How Do Expressed Emotions Affect the Helpfulness of a Product Review? Evidence from Reviews Using Latent Semantic Analysis
Shimi Naurin Ahmad and Michel Laroche
International Journal of Electronic Commerce,
Volume 20, Number 1, Fall 2015, pp. 76-111.
Customers often search online for product reviews to make an informed buying decision. People write about their experience with the product in a review that often expresses a variety of emotions. How these emotions affect the helpfulness of the review is an intriguing but insufficiently studied question. Do discrete emotions have differential informational value in this case? Here, we build on cognitive appraisal theory to examine how discrete emotions (e.g., hope, happiness, anxiety, and disgust) embedded in the reviews affect the helpfulness votes of potential customers. We hypothesize that reviews where emotions associated with certainty are expressed will have a positive effect on review helpfulness and vice versa, regardless of their valence. Moreover, certainty mediates this effect. We adopted a quantitative content analysis approach (latent semantic analysis or LSA) to measure emotional content in these reviews. Findings demonstrate that discrete emotions have differential effects on the helpfulness of the reviews. The paper contributes to the better understanding of framing effects of discrete emotions.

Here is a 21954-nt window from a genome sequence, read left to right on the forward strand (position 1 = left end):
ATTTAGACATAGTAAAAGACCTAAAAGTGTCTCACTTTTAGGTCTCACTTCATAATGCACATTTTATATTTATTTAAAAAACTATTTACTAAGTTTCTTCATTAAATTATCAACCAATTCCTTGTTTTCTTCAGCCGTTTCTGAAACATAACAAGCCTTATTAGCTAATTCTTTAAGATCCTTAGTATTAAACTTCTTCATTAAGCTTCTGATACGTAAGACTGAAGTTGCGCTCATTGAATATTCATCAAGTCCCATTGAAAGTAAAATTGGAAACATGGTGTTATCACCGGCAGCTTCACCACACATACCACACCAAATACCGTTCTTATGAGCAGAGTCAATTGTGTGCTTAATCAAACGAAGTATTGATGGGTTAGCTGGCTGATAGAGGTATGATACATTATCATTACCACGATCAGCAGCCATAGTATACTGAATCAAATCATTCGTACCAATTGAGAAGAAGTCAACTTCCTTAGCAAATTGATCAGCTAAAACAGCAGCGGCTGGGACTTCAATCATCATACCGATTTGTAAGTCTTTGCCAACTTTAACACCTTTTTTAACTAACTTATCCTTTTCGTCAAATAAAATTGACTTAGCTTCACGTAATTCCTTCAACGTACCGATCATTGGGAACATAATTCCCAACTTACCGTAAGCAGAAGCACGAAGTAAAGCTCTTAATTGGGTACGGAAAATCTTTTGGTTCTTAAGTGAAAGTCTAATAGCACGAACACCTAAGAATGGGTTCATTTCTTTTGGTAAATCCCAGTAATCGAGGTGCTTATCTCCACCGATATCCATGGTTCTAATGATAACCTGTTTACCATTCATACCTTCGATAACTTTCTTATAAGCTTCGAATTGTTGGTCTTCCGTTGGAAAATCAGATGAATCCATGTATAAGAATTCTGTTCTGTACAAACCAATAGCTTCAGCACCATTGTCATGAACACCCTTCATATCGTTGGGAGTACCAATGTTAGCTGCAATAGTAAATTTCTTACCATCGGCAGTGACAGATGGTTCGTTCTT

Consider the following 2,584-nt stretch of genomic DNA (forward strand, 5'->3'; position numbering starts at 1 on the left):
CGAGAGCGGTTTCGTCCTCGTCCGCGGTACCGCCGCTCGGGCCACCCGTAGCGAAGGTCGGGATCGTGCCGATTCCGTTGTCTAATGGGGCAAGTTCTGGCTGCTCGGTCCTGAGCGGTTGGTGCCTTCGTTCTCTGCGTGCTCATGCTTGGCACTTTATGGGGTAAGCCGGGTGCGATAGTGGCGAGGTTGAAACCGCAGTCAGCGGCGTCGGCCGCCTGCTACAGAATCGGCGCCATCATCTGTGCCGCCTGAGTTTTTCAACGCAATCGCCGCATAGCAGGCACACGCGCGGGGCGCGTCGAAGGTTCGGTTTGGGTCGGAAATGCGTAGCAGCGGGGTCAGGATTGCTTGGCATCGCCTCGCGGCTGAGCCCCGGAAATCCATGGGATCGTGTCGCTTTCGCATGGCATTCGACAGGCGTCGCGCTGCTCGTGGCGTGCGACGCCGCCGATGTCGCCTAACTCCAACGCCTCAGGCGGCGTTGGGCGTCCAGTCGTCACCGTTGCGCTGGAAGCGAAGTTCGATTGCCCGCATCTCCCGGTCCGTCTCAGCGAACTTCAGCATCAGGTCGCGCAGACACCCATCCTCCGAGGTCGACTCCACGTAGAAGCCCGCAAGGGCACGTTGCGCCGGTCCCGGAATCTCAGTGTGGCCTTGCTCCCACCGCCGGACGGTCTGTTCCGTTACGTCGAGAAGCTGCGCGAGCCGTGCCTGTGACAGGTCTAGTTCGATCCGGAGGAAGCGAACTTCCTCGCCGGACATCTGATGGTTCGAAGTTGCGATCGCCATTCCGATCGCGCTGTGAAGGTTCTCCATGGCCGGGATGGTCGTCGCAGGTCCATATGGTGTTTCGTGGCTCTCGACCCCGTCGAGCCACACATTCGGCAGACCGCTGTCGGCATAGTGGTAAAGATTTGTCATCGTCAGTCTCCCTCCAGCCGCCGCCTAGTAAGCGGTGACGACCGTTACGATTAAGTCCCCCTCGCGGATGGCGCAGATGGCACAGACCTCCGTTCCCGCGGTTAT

Key Words and Phrases: Cognitive appraisal theory, emotions in online reviews, helpfulness of online reviews, latent semantic analysis, online word of mouth, online reviews.